- Make up your own songs or melodies using your baby’s name or other simple words and phrases. This can help your baby learn to recognize their own name and understand that it refers to them.
- Use exaggerated facial expressions and gestures while singing to help your baby understand the meaning of the words and the emotions they convey.
6. Use gestures
Use gestures and facial expressions to communicate with your infant. Gestures can help your baby communicate before they’ve developed the ability to use words. It can also help them understand the meaning of words and phrases.
Here are a few ways that you can use gestures to promote language development in your baby:
- Use gestures to communicate with your infant before they can use words. For example, you can wave goodbye or point to objects to help them understand what you are trying to communicate.
- Use gestures to reinforce the meaning of words and phrases. For example, if you say “bye-bye” while waving, your baby will learn that the word “bye-bye” means to wave goodbye.
- Encourage your baby to use gestures to communicate with you. For example, if they want a toy, they may reach out their hand or point to the toy. When they use a gesture to communicate, respond with words to help them understand that their communication is being understood.
7. Provide a rich language environment
Surround your infant with people who speak to them and expose them to a variety of different languages and language experiences. Research has shown that babies who are exposed to multiple languages from a young age have an easier time learning and understanding new languages later in life.
Children as young as 3 months old who have been exposed to a language have an advantage when they learn — or relearn — the sounds of that language. This may be because exposure to multiple languages at a young age helps to develop the brain’s ability to process and discriminate between different sounds and accents.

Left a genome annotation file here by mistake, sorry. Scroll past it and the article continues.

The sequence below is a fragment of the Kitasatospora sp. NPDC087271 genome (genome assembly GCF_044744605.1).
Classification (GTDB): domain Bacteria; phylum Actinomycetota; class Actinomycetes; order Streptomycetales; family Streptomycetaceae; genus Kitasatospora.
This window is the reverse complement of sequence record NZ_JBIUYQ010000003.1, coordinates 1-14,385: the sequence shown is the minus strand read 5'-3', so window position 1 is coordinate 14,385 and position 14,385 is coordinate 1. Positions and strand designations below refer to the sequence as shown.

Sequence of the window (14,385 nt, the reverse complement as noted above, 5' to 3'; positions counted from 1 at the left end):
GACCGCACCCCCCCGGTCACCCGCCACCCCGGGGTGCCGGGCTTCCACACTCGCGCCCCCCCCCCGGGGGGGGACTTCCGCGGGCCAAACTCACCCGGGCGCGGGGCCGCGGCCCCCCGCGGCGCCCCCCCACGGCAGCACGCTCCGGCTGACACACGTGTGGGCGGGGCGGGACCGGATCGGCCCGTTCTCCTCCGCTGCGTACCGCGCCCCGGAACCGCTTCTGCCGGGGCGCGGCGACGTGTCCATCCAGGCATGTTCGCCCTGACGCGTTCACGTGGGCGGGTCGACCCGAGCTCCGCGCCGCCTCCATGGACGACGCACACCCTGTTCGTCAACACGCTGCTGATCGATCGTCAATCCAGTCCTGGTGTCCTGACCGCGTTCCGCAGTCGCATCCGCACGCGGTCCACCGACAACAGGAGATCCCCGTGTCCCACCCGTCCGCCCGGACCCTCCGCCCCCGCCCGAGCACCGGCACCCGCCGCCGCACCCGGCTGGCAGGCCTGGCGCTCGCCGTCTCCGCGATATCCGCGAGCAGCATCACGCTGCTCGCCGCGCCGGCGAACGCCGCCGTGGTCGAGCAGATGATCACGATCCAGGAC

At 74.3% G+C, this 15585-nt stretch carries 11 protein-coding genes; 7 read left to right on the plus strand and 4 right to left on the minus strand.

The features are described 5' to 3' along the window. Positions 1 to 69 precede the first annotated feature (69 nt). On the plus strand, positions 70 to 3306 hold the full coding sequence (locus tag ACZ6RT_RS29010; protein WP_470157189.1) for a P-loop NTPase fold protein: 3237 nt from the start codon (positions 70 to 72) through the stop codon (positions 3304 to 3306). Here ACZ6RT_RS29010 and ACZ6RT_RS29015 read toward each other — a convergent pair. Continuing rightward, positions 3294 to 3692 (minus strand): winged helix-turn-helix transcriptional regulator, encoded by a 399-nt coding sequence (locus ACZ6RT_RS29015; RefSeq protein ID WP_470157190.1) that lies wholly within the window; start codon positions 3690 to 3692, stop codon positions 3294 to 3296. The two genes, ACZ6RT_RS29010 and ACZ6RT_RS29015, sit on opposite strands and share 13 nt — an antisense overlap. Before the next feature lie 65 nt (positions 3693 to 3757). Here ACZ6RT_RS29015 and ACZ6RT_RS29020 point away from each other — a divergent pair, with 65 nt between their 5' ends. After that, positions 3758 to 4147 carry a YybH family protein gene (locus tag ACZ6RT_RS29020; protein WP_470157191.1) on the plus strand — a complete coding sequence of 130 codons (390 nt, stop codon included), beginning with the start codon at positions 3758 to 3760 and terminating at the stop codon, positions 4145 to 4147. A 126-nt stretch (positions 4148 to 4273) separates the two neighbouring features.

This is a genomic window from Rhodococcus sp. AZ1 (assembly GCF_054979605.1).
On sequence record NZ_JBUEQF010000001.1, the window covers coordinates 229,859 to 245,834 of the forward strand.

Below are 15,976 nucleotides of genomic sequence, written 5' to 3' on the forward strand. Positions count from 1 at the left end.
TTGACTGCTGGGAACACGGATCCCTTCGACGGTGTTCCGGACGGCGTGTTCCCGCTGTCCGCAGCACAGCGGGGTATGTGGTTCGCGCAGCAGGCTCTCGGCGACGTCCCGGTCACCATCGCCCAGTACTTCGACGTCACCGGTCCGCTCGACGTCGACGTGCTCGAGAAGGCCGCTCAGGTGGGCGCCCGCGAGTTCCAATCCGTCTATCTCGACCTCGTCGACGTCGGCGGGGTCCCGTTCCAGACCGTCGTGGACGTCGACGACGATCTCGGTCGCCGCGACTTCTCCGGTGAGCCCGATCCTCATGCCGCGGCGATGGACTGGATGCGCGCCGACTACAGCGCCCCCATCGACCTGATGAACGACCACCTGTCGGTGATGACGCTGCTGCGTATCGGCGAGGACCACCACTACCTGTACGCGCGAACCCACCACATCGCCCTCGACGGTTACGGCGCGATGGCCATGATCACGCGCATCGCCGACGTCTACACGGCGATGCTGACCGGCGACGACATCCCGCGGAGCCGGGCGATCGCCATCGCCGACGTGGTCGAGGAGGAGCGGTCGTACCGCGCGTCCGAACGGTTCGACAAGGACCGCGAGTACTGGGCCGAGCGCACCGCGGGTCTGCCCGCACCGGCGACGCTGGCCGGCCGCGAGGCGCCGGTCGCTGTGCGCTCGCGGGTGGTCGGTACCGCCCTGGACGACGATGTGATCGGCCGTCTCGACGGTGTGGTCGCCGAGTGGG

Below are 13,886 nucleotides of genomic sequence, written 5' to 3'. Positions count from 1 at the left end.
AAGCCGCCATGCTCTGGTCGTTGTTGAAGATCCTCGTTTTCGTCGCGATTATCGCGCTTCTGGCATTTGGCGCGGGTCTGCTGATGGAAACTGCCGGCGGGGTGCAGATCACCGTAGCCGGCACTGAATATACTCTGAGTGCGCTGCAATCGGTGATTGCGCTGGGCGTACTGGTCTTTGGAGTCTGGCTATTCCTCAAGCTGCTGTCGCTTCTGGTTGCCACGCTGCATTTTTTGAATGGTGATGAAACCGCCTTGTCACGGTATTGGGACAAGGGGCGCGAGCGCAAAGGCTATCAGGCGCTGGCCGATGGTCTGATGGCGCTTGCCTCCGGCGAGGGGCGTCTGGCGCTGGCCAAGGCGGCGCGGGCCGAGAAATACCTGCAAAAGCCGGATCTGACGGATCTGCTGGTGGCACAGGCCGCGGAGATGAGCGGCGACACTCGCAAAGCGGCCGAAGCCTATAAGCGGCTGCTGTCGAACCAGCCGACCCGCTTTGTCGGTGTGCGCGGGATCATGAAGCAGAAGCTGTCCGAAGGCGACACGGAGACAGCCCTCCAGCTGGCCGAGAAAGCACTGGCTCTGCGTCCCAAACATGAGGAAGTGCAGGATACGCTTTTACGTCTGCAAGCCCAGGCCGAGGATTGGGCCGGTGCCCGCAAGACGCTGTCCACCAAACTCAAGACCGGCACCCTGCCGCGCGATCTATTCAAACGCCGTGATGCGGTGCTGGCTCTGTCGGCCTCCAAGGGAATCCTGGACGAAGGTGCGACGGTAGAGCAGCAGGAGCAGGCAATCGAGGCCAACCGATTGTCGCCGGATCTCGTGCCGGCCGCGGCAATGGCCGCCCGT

Benefits of Early Language Development
There is value in early language development, with a number of positive impacts on a child’s overall development and future success. Research has shown that children who have a strong foundation in language skills tend to perform better in school and have higher levels of academic achievement.
The early development of language benefits a child’s growth broadly. Language skills are closely linked to cognitive development. Kids with strong language skills tend to perform better on tasks that involve problem-solving, memory, and attention.
Children with strong language skills are also better able to understand and express their thoughts and emotions, which can help with their social and emotional development. With advanced communication skills, they’re more successful at making friends.
If Speech is Delayed, What Do You Do?
If you feel your baby is delayed in speech and language skills, weekly visits with a speech therapist may help you to scaffold your child to his next stage of development. If speaking is delayed, perhaps an augmentative system utilizing picture exchange or communication boards may help cut down on the frustration you experience communicating. In the long run, recognizing problems and planning a program of intervention are the first steps to overcoming them.
Monica Devine is the author of the book, Baby Talk (Berkley paperback).